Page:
Amazon Echo (2nd generation) Photo courtesy: Amazon website
Simplifying technology for an average user appears to be the creative mantra at the core of Amazon’s latest campaign promoting Echo—the voice-based assistant device. With two television commercials—“Hit wicket! JustAsk” and “Love, unlove. JustAsk”—the e-commerce major demonstrates the different ways in which Echo assists customers in their daily chores.
Conceptualised by Ogilvy India, the ads tap into India’s biggest passions—cricket and Bollywood music. “Hit wicket! JustAsk” opens with a man walking in the drawing room. After a “good morning” greeting to his wife, he turns to Alexa and asks, “What’s India’s cricket score?” The device responds: “Australia beats India by 50 runs.” The man is shocked and tries to start a conversation with his wife, who in turn ignores him and says, “Alexa, please add tissues to the shopping list.”
The second film, “Love, unlove. JustAsk”, takes viewers through a heart-warming conversation between a woman and her grandchildren. A teenage boy is fiddling with his phone while his sister teases him by suggesting he is chatting with his girlfriend, Pooja. Both the grandmother and the girl ask Echo to play the evergreen Bollywood song “Chura liya hai tumne jo dil ko”. The boy wryly responds that Pooja already has a boyfriend. To this, the ladies let out a sigh and test the jilted lover’s patience, asking Echo to play “Main phir bhi tumhe chahunga”.
On Alexa users, Ravi Desai, director, mass and brand marketing, Amazon India, says: “Indian consumers are abreast of the latest developments in technology and seek to acquire the latest gadgets. Our target groups for Echo devices are families that are technology-friendly and willing to spend for convenience.”
Amazon claims tens of thousands of Alexa-enabled devices have been sold off.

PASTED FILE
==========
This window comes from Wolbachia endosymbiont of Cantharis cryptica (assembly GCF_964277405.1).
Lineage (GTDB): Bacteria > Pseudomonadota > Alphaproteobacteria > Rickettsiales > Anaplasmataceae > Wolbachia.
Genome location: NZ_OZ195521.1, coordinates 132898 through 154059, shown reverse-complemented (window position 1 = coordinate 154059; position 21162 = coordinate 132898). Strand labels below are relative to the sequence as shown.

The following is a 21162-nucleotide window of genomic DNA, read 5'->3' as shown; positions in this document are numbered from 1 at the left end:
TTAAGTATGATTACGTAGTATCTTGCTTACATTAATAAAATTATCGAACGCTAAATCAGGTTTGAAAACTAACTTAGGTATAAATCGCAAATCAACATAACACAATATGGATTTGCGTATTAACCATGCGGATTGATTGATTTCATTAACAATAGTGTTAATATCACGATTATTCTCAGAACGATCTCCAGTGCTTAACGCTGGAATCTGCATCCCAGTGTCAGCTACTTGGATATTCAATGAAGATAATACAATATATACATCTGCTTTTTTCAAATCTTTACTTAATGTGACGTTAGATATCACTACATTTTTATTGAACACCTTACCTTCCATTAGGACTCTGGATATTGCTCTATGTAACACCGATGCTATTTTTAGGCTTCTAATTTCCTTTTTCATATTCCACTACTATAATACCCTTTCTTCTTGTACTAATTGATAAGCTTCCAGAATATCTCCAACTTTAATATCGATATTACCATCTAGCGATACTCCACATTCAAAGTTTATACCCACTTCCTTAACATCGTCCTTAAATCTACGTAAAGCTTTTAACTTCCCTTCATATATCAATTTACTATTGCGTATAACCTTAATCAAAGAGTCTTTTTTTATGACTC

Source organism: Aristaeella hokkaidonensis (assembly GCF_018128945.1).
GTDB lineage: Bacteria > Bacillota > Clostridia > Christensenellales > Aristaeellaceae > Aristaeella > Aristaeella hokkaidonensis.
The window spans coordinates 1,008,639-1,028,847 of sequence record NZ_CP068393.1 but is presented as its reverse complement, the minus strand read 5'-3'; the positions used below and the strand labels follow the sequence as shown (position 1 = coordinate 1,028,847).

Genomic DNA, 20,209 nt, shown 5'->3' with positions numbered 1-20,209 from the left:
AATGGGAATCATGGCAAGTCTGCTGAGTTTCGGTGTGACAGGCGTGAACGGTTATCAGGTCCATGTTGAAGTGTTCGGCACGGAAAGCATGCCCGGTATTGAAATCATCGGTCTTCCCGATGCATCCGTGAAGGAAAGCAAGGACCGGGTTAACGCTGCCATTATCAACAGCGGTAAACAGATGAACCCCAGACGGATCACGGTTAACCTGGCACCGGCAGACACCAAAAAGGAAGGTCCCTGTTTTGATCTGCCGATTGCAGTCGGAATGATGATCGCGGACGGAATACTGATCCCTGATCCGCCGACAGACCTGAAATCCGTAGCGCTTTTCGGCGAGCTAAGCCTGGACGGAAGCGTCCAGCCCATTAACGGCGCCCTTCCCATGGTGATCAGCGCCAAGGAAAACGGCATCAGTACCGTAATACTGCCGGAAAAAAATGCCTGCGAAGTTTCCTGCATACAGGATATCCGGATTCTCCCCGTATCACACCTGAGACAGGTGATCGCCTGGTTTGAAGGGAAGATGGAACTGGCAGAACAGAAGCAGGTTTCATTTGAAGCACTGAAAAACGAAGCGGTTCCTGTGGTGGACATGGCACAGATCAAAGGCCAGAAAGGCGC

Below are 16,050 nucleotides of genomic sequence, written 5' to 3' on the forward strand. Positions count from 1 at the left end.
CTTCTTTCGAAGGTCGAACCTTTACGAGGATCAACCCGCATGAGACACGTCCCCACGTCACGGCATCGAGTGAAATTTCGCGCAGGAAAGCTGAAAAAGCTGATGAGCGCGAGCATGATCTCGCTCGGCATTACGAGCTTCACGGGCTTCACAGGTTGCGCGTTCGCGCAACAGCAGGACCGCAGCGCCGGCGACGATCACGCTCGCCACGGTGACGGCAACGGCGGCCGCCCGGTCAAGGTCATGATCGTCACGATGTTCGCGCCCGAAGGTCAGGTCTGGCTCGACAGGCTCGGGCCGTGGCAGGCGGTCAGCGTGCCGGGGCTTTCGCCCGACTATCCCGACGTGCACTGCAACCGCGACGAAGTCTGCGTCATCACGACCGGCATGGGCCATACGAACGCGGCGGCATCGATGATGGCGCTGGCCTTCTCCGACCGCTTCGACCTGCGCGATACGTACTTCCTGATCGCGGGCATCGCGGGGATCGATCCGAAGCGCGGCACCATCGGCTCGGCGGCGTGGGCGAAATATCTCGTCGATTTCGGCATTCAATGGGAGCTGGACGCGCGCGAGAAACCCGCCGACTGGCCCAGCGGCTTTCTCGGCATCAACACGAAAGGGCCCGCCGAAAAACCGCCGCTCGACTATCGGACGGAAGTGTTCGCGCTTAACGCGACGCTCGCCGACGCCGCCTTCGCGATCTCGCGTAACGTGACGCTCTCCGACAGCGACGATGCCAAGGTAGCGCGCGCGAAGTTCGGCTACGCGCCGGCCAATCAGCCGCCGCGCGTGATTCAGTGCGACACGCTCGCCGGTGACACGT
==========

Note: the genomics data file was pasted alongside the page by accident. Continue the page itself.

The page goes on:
Kiran Ramamurthy, executive vice-president, Ogilvy India, says, “Echo is a completely new product that is almost magical in what it does. It was extremely important from the client’s perspective to establish the product concept. And this called for show and tell—a demonstration of the product and its use cases. Our challenge was to do it in an interesting way.”
Further, the product has two names that need to be established. One is the device name—Amazon Echo.
And the other is the voice-based service, Alexa. It was important to build some clarity around what the device is (Amazon Echo) and what Alexa is.
The starting point for the campaign were two fairly simple consumer insights. “One, the fact that today, people are using technology to simplify their lives. And second, it is children who are the catalysts for using new technologies. The other important piece to the Echo puzzle was to make technology less ‘scary’ by almost gamifying the depiction of its usage,” explains Ramamurthy.
The creative team’s focus was on highlighting that Amazon Echo
is a family device with varied use cases that are relevant to each and every member. Apart from focusing on Bollywood music as one of the most popular use cases, the films highlight news (using cricket specifically), shopping (adding tissue paper to the shopping list), general knowledge (asking questions such as what the capital of Australia is) and reminders.
Interestingly, to maintain authenticity and give users a real sense of how the device works, the voice we hear on the device in the two films is the actual voice of Alexa responding to characters in the films. It is not a voice-over.